A murder inside the Louvre, and clues in Da Vinci paintings, lead to the discovery of a religious mystery protected by a secret society for two thousand years, which could shake the foundations of Christianity.
Based on the true story of the ill-fated 13th Apollo mission bound for the moon. Astronauts Lovell, Haise and Swigert were scheduled to fly Apollo 14, but are moved up to 13. It's 1970, and The US has already achieved their lunar landing goal, so there's little interest in this "routine" flight.. until that is, things go very wrong, and prospects of a safe return fade.Written by
The real white vest worn by Mission Controller Gene Krantz during the Apollo 13 Moon shot and rescue mission is displayed in the Smithsonian Air and Space Museum. However, according the accompanying explanatory information card, its presence in the museum is largely due to the focus on the costume version worn by Ed Harris, as Krantz, in the movie. See more »
The Apollo 13 crew are all shown wearing U.S. Naval Aviator wings on their flight suits. While these wings were correct for Jim Lovell (U.S. Navy) and Fred Haise (U.S. Marine Corps), Jack Swigert actually served in the U.S. Air Force. Further, Fred Haise had transferred from the Marine Corps into the Oklahoma Air National Guard in 1959, so by the time of the Apollo 13 mission, he, like Jack, would have been wearing his Air Force pilot wings. See more »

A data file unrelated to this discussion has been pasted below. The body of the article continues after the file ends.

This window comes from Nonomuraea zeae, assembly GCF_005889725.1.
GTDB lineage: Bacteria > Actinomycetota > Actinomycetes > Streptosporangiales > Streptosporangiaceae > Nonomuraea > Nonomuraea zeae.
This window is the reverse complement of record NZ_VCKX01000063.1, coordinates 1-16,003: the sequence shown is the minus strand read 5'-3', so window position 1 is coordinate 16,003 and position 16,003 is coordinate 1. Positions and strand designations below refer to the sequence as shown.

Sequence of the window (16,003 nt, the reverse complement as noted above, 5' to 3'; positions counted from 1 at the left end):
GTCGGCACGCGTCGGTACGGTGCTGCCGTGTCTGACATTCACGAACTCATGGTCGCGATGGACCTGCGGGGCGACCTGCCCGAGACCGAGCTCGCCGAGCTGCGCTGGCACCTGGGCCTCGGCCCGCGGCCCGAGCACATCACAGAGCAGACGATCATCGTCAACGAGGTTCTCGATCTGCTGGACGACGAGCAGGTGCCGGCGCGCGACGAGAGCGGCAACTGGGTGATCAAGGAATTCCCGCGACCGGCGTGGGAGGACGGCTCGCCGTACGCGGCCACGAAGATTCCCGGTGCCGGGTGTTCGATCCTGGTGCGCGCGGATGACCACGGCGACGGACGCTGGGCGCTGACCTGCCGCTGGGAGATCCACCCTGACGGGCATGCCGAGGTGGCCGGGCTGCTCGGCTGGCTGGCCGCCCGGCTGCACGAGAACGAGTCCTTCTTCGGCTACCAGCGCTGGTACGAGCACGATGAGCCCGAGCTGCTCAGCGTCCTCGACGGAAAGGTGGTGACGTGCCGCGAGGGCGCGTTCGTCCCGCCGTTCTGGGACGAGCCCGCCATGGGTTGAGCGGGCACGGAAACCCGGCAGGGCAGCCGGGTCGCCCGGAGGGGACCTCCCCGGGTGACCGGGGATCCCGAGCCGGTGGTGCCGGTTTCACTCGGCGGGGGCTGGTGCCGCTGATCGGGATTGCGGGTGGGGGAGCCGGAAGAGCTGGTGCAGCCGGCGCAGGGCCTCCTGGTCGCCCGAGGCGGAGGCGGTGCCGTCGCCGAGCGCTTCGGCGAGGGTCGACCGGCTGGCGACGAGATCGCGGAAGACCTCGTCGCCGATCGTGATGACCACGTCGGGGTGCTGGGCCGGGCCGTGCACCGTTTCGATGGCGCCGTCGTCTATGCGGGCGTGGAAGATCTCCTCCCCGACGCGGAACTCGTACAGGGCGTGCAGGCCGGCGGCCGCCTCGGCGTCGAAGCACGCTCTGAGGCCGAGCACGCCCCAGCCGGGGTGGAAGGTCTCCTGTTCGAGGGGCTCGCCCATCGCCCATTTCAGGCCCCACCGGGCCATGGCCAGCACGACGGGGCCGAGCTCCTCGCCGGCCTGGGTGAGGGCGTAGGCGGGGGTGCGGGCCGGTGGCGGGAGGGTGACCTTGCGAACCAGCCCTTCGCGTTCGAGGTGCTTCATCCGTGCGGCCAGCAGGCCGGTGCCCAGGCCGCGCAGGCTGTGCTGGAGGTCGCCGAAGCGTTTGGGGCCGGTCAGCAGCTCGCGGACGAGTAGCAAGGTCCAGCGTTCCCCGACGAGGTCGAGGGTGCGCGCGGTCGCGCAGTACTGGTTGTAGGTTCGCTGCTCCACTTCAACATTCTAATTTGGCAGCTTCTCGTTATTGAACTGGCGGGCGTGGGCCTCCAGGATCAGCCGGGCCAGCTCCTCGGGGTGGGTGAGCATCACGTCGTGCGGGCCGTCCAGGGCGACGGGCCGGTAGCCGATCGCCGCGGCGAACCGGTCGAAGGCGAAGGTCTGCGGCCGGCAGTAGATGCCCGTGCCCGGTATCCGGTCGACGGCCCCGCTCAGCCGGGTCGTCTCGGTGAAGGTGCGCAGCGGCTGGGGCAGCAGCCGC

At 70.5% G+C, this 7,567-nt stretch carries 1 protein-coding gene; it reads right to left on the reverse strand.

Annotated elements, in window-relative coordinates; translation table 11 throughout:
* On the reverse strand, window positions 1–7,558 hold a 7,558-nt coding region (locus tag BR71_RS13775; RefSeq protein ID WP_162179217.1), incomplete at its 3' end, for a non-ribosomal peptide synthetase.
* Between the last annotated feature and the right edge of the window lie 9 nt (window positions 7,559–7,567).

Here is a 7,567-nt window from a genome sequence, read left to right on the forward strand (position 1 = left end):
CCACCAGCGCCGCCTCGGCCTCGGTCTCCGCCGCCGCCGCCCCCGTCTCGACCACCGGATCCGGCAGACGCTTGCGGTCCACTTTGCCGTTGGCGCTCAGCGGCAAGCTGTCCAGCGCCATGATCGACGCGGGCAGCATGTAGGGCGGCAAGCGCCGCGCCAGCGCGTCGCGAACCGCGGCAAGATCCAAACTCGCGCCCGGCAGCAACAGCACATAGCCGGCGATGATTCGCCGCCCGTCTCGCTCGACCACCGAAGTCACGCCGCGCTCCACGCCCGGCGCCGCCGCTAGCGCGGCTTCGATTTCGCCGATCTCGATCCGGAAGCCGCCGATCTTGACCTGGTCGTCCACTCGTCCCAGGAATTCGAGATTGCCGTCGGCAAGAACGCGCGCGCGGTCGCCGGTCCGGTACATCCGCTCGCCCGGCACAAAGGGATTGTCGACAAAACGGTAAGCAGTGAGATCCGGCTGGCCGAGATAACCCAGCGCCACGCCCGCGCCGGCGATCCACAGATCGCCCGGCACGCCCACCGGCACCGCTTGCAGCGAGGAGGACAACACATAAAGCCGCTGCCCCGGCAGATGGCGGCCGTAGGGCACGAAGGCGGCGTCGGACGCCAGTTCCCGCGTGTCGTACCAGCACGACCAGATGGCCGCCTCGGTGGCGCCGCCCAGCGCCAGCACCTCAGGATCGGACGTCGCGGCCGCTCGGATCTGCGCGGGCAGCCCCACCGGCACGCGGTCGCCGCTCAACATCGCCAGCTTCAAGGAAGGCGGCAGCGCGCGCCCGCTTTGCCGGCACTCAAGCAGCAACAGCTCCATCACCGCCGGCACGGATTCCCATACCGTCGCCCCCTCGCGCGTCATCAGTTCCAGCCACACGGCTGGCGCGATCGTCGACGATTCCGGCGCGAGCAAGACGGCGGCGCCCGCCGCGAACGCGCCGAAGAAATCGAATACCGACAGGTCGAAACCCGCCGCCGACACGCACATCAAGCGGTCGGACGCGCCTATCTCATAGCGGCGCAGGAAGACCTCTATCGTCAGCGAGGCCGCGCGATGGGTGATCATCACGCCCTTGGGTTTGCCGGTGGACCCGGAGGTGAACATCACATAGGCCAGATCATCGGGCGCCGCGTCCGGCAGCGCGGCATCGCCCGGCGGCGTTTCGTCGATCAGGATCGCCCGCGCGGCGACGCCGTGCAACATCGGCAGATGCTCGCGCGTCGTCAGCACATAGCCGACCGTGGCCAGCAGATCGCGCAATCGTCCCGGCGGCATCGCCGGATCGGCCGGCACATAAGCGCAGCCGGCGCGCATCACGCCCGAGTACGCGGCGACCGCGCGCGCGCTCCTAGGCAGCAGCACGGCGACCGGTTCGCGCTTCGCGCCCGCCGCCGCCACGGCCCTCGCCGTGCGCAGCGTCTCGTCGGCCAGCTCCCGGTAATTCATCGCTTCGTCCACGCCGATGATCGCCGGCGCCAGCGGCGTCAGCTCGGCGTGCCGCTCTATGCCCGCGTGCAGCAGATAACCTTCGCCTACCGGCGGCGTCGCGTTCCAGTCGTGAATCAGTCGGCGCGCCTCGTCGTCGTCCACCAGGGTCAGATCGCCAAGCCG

The film's IMAX 70mm release presented the film open-matte, at an aspect ratio of 1.66:1, meaning there was more picture information visible in the top and bottom of the frame than in normal theaters, during its initial run and on earlier home video releases, before the 10th Anniversary DVD. See more »
My first job as an engineering graduate in 1960 was with NASA. I was fortunate enough to have been a Project Engineer on the Apollo Program, and I am familiar with the technical aspects of the program. But this movie was not as much about the technical aspects of the program as it was about a thrilling, real-life drama that just happened to take place during a glorious time and a once-in-a-lifetime project. Despite all of the little technical errors, Ron Howard and his crew have put together a superb film, one that deserved the 9 Academy Award nominations which it received. I wish that present-day film-makers would concentrate on happy situations, like this one, instead of the constant barrage of drivel to which we, the movie-going public, are made subject. Long live NASA and long live courage!!
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